The headlights shot momentarily through spaces in the fir trees on each bend. He identified it on the last bend as a cop car, the white standing out against the dark of the trees. When it pulled onto the shoulder next to his car, Luke wasn’t surprised. Cops were far more attuned to spotting cars parked off the main road. The lights of the car meant he didn’t get a good look at the cop until he was less than four paces away. The cop stood loose-hipped and with his hand resting on the weapon in his holster. Peering through the gloom to the cop’s face, Luke knew that fate was fucking with him. Not only had an Ellery cop found his hiding place, but that Ellery cop was Corporal Finn Ryan.

Finn Ryan in the flesh. The man who was so closely involved in the death of Luke’s dad. Christ. Way to slap what Luke had hoped to avoid right up in his face.

"Is there a problem, sir?" Finn asked firmly.

Luke pushed his clenched fists into his pockets and stilled the rising anxiety in him.

"No problem, officer," he said. "Just visiting town and spending a little time clearing my head after a long drive."

Finn took another step closer and a look of recognition passed over his face. Luke remembered Finn as tall, dark and rangy as hell, although his memories were of a boy of fifteen, not one of...what would it be now? Twenty-four? He’d been five years younger than Luke if he remembered correctly. Luke really didn’t want to remember anything about Ellery.

"Luke?" Finn looked momentarily taken aback before regaining his posture.

"Hi, Finn."

They’d not been friends in school, just people who knew each other by sight. Luke was at college whilst Finn was still a freshman. Of course Finn, being a resident, would have heard all the rumours about him and his dad. Hell, he probably knew everything that had happened. Familiar resentment built inside Luke. He was bigger than that, bigger than his dad’s abuse, or his mom’s abandonment, bigger than this town. He would not let this place drag him down again however hard they tried.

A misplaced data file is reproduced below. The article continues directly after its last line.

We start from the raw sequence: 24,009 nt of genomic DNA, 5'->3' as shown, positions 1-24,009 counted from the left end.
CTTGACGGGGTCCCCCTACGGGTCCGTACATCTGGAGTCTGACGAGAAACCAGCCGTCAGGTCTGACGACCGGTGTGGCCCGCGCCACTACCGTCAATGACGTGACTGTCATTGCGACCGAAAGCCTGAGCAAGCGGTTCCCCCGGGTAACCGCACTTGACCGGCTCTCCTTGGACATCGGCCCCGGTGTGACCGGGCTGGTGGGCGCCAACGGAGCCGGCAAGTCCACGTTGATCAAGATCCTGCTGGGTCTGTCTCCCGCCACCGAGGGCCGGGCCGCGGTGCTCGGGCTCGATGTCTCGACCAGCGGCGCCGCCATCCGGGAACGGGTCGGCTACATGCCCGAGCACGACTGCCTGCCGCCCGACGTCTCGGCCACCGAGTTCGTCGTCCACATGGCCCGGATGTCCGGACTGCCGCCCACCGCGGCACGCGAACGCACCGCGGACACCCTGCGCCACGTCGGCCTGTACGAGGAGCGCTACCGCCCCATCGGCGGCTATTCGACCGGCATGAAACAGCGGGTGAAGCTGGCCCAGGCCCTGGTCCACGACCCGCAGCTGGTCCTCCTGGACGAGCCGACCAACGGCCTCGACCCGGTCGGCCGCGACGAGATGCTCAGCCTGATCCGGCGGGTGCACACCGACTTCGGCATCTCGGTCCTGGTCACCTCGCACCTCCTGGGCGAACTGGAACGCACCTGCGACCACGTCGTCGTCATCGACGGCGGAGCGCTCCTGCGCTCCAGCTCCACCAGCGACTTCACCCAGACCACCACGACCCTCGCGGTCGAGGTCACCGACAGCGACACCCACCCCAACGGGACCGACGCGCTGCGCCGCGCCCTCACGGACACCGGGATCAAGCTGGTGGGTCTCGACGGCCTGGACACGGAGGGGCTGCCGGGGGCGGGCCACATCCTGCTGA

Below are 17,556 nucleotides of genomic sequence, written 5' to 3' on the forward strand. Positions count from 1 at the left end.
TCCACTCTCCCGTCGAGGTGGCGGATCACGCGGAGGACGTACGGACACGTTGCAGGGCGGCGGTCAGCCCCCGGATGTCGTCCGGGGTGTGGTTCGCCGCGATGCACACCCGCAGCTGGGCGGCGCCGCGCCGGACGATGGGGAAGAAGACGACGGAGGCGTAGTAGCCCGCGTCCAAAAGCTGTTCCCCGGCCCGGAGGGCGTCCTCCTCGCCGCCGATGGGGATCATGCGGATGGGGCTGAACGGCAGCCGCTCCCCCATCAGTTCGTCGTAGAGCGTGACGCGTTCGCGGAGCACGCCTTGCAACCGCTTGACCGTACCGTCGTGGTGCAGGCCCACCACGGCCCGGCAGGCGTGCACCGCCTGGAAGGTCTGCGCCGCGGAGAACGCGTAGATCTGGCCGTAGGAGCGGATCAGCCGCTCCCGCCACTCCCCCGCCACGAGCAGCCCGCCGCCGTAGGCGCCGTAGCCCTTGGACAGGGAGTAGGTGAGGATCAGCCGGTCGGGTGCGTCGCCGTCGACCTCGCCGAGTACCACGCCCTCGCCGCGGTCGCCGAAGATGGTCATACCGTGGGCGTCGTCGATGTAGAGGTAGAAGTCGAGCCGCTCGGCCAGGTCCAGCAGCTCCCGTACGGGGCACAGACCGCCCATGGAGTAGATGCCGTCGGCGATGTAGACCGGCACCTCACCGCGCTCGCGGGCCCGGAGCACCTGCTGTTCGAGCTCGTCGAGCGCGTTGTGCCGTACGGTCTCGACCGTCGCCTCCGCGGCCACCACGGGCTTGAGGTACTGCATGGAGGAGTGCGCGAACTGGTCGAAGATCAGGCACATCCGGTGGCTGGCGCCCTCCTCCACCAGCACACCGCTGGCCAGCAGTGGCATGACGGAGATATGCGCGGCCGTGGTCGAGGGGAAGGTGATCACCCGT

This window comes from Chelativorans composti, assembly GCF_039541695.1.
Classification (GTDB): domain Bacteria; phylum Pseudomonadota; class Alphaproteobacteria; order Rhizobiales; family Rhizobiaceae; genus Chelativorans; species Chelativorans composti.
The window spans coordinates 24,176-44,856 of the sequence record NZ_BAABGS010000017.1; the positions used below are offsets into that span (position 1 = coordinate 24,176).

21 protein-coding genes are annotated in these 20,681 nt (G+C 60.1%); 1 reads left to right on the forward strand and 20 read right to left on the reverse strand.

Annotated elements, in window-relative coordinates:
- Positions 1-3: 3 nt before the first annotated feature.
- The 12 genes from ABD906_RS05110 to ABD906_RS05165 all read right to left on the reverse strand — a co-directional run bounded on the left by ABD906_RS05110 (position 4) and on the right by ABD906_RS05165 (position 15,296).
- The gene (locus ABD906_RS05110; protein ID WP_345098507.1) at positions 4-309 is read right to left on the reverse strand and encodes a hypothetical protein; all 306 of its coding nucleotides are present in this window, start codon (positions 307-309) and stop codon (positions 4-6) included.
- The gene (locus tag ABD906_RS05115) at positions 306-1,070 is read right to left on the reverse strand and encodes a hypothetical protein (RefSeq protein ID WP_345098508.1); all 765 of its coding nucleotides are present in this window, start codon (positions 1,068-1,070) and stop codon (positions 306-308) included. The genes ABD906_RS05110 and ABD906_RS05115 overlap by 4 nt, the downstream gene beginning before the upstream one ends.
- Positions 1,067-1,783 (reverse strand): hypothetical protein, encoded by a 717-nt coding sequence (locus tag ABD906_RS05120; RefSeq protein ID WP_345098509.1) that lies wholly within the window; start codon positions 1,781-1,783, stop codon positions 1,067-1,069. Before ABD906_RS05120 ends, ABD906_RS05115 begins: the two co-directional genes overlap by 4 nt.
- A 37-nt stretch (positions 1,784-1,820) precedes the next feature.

"You missed the funeral," Finn offered. There was no accusation in his voice. He was simply making a statement and one that hung in the air with no possible answer Luke could give. Or at least not one that didn’t involve reiterating the contents of two years of counselling sessions and eight years of living his life.

"Busy," was all Luke eventually offered in response. Finn didn’t call him on the excuse.

"You’ve been up here a while, Luke. Widow Jenn called it in. Said a stranger had been standing here for hours and he was just staring down at town."

Luke shrugged. He couldn’t deny the hours had passed as he’d gazed down at the town and the tiny distant shapes of gravestones in the far churchyard of St Jeremiahs. He had deliberately stayed up here until darkness had begun to creep over the mountain. Call it self-preservation but there was no way he was driving into Ellery in the daylight. He changed the subject.

"Widow Jenn is still alive?" he said. Finn took the change of subject in his stride and nodded.

"Ninety-eight and thriving on ten a day with a glass of whisky," he said.

"She still has those binoculars?" Luke snorted a laugh. Widow Jenn was one of the more colourful characters in the town and when he was younger she’d had her fingers in so many pies—evidently that hadn’t changed.